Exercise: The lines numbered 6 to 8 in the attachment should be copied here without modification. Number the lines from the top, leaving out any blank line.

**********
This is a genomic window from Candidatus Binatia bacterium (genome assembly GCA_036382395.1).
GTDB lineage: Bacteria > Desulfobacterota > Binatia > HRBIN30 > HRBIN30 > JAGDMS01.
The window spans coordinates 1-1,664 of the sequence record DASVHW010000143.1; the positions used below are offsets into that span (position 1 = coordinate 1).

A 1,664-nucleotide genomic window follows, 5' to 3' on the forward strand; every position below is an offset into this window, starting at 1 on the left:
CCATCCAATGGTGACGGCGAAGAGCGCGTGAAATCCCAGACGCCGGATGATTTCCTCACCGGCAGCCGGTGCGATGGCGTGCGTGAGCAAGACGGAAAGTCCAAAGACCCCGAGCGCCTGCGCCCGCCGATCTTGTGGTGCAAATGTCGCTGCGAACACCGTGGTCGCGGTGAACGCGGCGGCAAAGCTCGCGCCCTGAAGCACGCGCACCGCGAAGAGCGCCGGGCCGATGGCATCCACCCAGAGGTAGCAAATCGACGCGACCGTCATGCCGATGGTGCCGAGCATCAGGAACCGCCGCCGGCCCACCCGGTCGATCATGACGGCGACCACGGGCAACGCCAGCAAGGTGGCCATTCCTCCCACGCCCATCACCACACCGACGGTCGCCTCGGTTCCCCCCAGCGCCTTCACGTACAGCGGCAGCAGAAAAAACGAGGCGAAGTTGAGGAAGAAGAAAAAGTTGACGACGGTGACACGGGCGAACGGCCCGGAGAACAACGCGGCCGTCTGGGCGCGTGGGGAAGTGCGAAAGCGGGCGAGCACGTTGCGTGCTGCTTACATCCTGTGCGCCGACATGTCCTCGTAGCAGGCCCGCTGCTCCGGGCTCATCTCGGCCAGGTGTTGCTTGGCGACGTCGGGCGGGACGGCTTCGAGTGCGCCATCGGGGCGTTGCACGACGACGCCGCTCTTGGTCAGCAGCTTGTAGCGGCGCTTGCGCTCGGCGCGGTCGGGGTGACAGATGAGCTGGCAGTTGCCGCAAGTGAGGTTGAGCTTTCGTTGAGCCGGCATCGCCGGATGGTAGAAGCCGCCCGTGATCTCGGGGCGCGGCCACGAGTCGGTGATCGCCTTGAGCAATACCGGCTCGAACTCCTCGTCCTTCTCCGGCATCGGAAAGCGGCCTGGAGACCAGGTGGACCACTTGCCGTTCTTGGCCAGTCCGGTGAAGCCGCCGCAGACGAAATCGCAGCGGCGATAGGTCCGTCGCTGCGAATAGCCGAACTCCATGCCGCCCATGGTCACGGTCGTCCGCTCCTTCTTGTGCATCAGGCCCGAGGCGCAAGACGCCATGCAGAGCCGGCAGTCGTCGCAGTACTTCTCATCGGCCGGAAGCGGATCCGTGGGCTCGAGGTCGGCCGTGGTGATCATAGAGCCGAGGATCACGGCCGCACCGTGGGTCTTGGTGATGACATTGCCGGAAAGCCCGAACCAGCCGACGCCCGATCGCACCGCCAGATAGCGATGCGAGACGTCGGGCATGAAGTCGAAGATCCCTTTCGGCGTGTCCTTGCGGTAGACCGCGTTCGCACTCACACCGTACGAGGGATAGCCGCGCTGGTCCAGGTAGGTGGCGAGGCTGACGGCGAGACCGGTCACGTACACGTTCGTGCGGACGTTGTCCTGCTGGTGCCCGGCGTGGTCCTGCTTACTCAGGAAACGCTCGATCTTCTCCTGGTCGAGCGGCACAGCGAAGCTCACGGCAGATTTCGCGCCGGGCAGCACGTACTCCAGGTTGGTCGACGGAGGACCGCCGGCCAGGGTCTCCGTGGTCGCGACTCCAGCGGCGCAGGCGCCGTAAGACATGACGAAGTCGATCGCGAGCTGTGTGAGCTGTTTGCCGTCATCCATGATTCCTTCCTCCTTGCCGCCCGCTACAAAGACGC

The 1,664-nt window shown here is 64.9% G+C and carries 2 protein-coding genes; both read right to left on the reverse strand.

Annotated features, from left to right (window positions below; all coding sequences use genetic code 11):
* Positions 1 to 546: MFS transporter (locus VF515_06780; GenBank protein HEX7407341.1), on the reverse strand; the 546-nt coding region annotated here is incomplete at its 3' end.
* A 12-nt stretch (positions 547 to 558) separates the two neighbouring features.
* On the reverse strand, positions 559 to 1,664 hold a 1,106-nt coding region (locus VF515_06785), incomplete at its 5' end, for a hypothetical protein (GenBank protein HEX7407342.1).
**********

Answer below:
The 1,664-nt window shown here is 64.9% G+C and carries 2 protein-coding genes; both read right to left on the reverse strand.

Annotated features, from left to right (window positions below; all coding sequences use genetic code 11):
* Positions 1 to 546: MFS transporter (locus VF515_06780; GenBank protein HEX7407341.1), on the reverse strand; the 546-nt coding region annotated here is incomplete at its 3' end.